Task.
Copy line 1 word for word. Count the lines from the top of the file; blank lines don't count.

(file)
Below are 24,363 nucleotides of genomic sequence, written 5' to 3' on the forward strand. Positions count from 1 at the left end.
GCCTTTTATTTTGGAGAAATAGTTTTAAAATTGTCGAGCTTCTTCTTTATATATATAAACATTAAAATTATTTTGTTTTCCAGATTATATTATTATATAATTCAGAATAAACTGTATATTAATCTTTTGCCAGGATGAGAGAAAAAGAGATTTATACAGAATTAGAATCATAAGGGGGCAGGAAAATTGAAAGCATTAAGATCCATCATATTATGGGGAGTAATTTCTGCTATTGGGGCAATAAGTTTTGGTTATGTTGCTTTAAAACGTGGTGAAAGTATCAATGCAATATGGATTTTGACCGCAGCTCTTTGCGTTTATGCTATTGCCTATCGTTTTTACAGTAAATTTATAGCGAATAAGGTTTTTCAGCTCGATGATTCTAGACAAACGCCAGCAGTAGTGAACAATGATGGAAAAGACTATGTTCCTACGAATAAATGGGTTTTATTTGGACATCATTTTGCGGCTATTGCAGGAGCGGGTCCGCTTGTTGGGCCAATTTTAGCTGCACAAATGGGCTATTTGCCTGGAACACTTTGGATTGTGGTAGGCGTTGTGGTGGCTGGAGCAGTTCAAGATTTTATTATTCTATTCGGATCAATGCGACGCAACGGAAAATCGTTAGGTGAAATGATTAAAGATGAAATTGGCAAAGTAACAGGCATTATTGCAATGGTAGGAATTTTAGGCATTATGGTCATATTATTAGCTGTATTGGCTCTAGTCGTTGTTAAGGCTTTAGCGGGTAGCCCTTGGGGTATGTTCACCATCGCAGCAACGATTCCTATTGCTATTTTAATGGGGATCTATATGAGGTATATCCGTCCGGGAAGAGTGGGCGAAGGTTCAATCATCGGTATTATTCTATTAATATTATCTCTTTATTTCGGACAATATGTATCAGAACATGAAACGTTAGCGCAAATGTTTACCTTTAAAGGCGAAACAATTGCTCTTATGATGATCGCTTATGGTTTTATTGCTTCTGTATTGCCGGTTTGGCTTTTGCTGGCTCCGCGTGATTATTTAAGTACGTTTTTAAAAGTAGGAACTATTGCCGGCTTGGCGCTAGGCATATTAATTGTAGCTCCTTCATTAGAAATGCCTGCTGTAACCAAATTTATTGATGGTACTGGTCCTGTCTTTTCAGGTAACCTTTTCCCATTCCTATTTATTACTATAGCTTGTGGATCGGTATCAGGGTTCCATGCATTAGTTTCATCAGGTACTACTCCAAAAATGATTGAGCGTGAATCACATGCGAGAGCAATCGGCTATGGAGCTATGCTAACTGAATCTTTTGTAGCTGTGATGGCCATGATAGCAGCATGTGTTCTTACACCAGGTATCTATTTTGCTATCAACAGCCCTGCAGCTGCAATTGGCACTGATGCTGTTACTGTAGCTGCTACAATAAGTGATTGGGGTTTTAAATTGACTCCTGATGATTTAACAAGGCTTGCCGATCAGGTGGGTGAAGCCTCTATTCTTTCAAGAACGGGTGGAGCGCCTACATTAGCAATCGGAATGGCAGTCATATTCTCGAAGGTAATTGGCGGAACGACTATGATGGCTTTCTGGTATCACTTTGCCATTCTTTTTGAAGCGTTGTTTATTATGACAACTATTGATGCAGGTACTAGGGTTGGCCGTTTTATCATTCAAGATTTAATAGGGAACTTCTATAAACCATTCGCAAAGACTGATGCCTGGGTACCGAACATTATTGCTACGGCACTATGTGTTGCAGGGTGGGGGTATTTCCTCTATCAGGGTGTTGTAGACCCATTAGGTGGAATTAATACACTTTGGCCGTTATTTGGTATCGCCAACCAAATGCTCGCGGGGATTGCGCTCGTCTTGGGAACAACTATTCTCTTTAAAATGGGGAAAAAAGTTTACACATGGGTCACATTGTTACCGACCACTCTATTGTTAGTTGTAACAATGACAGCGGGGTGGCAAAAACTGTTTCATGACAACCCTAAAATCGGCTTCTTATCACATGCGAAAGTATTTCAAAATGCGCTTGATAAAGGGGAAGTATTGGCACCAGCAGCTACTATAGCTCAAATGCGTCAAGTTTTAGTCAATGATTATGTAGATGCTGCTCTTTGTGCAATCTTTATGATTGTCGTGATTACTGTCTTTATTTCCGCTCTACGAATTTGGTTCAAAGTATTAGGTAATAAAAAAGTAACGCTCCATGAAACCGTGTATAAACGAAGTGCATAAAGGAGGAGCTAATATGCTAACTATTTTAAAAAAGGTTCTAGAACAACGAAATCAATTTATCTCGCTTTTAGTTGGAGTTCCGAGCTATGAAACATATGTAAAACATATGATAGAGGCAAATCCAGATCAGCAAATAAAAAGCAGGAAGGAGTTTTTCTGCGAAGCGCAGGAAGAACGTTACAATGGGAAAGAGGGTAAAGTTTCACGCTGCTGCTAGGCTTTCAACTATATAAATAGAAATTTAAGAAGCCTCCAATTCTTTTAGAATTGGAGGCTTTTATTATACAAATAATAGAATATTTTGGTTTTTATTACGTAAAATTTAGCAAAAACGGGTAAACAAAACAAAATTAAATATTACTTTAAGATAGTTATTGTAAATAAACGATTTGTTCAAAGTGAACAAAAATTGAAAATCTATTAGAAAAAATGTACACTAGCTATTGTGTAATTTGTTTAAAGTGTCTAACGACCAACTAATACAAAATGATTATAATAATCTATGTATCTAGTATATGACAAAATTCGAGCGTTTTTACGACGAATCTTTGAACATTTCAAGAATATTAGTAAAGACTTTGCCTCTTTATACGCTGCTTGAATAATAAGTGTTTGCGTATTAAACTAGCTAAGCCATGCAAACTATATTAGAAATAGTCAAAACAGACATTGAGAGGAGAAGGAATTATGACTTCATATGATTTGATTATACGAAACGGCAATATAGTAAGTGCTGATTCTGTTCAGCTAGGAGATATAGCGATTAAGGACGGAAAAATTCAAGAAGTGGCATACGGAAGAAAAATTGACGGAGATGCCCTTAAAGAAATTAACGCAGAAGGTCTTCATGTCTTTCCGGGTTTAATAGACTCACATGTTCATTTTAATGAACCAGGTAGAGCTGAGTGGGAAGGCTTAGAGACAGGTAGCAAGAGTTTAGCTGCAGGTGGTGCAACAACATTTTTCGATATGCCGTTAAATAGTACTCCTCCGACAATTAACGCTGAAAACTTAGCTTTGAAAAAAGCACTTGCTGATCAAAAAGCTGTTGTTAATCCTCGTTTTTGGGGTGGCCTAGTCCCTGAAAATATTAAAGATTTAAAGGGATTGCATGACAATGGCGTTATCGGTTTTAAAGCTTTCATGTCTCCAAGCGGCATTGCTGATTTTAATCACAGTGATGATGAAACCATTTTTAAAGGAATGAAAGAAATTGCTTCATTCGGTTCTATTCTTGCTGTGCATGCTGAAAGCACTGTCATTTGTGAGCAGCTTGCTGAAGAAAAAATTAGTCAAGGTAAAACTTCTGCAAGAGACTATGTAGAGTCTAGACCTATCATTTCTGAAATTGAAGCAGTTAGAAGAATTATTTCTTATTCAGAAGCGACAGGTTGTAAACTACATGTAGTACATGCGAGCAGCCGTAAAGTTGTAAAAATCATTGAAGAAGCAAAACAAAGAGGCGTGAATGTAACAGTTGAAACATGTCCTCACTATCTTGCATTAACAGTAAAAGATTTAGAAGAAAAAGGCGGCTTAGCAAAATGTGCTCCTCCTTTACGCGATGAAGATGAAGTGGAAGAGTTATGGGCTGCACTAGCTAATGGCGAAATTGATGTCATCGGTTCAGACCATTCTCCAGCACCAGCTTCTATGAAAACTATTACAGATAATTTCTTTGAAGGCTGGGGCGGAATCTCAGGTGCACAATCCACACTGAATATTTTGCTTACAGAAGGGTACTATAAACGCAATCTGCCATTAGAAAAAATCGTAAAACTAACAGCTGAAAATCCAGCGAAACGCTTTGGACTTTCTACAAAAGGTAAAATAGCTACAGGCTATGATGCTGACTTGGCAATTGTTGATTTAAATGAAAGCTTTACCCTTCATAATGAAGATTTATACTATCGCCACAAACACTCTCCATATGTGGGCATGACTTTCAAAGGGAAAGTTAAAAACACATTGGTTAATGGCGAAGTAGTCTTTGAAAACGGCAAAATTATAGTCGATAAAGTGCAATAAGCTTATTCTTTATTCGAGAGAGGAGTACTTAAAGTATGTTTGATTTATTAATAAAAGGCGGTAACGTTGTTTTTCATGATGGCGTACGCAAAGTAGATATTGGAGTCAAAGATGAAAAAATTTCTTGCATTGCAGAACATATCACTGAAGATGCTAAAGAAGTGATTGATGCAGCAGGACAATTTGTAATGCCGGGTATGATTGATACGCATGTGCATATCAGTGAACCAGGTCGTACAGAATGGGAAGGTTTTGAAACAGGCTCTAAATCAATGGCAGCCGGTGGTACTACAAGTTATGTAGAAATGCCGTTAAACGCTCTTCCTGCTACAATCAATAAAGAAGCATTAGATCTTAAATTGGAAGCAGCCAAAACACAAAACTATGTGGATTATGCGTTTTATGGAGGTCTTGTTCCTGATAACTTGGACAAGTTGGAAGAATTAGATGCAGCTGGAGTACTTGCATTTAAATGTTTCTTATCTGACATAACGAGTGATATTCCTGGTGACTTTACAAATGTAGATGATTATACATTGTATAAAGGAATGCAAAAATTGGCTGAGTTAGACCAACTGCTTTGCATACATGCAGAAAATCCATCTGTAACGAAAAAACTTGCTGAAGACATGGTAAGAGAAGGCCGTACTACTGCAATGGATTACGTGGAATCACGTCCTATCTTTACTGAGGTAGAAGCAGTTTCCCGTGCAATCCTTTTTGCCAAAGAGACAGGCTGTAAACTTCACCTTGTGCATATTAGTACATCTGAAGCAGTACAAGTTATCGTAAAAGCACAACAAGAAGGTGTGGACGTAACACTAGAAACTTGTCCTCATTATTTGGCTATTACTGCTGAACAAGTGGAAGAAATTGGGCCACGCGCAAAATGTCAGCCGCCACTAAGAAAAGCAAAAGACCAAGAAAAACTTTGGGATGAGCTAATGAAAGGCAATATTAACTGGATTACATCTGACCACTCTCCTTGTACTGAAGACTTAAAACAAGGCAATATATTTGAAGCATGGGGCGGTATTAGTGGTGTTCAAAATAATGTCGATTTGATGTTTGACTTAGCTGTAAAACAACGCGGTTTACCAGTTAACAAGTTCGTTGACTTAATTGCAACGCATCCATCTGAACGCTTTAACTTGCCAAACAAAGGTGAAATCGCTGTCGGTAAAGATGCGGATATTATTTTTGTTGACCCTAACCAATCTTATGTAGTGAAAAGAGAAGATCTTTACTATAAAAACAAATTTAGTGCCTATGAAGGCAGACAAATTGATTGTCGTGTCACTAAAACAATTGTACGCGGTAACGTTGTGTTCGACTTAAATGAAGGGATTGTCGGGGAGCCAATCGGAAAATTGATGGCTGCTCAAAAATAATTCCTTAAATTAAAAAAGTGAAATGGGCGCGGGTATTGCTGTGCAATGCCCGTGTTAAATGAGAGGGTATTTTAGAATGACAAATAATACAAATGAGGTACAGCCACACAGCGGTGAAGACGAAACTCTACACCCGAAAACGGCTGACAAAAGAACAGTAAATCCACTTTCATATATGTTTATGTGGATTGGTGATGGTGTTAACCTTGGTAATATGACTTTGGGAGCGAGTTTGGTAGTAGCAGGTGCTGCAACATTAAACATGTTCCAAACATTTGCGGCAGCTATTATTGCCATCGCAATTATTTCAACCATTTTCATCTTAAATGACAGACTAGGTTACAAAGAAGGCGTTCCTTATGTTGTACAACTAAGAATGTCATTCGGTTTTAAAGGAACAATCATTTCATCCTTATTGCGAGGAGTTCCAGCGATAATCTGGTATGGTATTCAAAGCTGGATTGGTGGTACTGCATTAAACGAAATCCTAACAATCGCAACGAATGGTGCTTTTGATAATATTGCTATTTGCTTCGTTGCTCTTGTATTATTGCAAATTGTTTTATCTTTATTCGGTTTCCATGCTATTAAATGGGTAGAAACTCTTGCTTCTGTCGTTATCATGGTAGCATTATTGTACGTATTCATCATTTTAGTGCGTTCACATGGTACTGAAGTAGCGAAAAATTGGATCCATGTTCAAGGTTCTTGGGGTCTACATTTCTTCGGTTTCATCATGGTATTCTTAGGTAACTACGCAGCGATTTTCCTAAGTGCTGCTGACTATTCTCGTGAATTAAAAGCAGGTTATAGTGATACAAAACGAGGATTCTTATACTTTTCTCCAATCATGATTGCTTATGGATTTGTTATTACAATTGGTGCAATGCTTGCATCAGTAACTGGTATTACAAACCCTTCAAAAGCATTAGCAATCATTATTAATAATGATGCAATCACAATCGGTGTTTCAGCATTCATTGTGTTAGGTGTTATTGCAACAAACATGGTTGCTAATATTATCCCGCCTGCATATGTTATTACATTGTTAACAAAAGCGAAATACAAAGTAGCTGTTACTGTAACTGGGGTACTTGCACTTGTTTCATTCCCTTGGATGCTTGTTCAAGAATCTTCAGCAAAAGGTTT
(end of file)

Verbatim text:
Below are 24,363 nucleotides of genomic sequence, written 5' to 3' on the forward strand. Positions count from 1 at the left end.